Hopkins County, located in northeast Texas, is bordered on the north by the South Sulphur River and surrounded on the north by Delta County, on the east by Franklin County, on the south by Wood County, on the southwest by Rains County and on the west by Hunt County. The county seat, Sulphur Springs, is on Interstate Highway 30, eighty-two miles northeast of Dallas.
Cities, Towns & Communities
Hopkins County was created from parts of Lamar and Nacogdoches counties in March 1846 by the first Texas state legislature. It was named for the David Hopkins family of pioneers. The county seat was established at Tarrant, about five miles north of Sulphur Springs, and remained there until 1870, when the state legislature officially made Sulphur Springs the seat of county government. The territory of the original 1846 Hopkins County was subsequently reduced several times. In 1870 a part of its southwestern corner was given to Rains County, and land north of the South Sulphur River was given to Delta County. In 1871 a small tip of Hopkins County’s northeastern corner was given to Lamar County. Hopkins County was settled mainly by southerners; it had a population of 2,623 by 1850. Slavery and cotton culture did not play a dominant role in the county before the Civil War. The census of 1850 enumerated 154 slaves in Hopkins County, less than 6 percent of the total population; that same year no cotton was reported planted in the county. The county population increased threefold during the 1850s. On the eve of the Civil War the census of 1860 reported 7,875 inhabitants, of which just under 1,000 were black. Read Hopkins County History from the Handbook of Texas Online >>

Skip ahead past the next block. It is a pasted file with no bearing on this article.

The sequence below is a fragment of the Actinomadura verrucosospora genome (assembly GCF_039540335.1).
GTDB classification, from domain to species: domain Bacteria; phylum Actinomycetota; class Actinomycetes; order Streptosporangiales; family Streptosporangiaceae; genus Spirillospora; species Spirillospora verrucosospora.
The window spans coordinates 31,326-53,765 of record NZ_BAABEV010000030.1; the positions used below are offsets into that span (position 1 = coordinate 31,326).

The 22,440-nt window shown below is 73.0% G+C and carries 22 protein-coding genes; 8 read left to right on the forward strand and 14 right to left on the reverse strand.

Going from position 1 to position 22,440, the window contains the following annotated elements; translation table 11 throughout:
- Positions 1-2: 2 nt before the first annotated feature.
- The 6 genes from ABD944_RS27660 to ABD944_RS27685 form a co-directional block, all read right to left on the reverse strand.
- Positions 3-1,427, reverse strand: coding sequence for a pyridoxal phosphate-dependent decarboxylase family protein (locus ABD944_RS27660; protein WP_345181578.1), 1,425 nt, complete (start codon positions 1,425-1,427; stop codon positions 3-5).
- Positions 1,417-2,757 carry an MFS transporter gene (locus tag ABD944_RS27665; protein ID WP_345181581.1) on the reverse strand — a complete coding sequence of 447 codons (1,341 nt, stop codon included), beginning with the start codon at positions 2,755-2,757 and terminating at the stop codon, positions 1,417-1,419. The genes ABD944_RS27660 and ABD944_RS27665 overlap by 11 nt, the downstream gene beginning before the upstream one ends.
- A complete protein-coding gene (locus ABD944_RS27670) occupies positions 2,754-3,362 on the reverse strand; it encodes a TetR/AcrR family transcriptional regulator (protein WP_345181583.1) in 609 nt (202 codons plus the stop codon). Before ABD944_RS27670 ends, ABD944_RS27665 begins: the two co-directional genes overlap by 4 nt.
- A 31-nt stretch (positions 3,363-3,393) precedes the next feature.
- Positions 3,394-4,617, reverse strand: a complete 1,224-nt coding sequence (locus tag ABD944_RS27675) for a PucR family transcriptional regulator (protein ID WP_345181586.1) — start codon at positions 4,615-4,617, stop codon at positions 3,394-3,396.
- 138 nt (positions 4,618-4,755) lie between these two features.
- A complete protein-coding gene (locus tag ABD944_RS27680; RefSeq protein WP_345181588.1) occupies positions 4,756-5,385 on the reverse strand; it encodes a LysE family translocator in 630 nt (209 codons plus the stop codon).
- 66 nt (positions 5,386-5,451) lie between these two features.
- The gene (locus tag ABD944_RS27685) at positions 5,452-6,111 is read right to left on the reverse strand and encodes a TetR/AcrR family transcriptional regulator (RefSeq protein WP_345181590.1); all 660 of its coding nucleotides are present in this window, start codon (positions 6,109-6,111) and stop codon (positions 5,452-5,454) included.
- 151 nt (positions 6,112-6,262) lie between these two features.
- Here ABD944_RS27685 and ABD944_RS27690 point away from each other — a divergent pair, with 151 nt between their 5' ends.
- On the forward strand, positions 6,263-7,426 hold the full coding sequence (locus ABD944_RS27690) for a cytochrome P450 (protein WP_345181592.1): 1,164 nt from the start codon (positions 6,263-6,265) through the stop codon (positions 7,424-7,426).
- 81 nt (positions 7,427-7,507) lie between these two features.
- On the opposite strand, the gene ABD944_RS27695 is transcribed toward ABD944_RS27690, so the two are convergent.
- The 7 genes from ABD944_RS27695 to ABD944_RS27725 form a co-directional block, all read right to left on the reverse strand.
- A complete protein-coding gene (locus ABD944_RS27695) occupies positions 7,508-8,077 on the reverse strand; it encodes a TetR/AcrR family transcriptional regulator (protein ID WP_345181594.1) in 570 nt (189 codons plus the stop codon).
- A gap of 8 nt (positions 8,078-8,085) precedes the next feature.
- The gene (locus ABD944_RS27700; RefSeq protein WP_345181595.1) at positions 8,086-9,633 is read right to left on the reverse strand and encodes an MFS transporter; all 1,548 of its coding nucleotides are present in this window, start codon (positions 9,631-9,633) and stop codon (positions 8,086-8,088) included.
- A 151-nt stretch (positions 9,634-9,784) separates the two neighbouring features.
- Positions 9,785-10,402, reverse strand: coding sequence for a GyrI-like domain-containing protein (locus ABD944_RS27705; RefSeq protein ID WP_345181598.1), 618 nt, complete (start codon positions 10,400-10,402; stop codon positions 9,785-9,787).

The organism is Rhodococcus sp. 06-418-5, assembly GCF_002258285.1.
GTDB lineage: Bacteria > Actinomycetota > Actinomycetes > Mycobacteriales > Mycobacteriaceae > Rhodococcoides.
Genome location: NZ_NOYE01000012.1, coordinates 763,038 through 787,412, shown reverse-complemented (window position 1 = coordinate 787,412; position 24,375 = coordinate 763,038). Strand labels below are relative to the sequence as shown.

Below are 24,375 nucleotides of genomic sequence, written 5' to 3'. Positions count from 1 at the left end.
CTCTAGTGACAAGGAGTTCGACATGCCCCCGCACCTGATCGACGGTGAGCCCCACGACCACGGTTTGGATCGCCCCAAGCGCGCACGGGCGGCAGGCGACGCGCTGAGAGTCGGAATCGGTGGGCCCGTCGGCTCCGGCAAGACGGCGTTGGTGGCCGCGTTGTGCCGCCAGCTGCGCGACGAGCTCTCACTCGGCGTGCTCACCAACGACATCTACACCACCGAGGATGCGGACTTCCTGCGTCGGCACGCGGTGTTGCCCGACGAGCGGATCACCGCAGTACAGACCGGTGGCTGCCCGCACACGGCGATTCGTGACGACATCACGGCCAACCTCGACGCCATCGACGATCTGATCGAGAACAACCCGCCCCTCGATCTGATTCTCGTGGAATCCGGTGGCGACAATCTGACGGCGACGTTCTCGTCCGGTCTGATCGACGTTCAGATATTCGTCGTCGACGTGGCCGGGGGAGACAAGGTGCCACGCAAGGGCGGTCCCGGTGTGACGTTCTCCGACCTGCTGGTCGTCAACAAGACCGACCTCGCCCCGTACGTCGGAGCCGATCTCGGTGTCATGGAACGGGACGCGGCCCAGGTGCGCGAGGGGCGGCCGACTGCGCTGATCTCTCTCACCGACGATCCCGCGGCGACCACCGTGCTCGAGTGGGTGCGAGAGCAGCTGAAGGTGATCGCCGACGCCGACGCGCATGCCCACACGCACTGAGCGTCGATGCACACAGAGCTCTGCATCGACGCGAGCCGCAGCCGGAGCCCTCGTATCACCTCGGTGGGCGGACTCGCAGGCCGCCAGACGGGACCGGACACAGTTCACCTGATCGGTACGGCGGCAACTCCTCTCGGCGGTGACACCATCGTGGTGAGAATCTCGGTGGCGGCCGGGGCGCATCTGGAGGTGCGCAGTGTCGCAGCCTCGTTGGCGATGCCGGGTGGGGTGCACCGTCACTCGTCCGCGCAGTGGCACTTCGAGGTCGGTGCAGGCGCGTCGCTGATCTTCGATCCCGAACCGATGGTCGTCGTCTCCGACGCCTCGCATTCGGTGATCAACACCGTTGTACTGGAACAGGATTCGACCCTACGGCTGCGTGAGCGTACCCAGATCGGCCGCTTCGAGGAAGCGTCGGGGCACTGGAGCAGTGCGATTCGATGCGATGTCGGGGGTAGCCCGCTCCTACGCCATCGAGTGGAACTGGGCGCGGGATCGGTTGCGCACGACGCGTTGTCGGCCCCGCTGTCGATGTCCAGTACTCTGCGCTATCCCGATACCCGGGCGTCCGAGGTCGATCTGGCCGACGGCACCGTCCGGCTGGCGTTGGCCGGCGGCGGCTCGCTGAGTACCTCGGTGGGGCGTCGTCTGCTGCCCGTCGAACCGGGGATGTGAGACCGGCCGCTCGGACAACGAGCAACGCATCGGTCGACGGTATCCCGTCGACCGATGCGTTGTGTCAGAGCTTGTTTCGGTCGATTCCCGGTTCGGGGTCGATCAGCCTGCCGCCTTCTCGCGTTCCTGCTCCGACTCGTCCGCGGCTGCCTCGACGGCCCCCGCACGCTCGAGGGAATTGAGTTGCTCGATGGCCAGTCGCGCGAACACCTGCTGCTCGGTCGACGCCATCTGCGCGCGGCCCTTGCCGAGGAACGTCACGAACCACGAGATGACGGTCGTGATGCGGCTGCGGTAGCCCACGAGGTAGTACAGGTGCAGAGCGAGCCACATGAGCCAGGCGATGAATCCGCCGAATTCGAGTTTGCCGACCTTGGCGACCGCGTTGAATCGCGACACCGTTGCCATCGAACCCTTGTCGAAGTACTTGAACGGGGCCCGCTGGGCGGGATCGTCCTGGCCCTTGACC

Hopkins County and Our Heritage by lorene Chapman Adams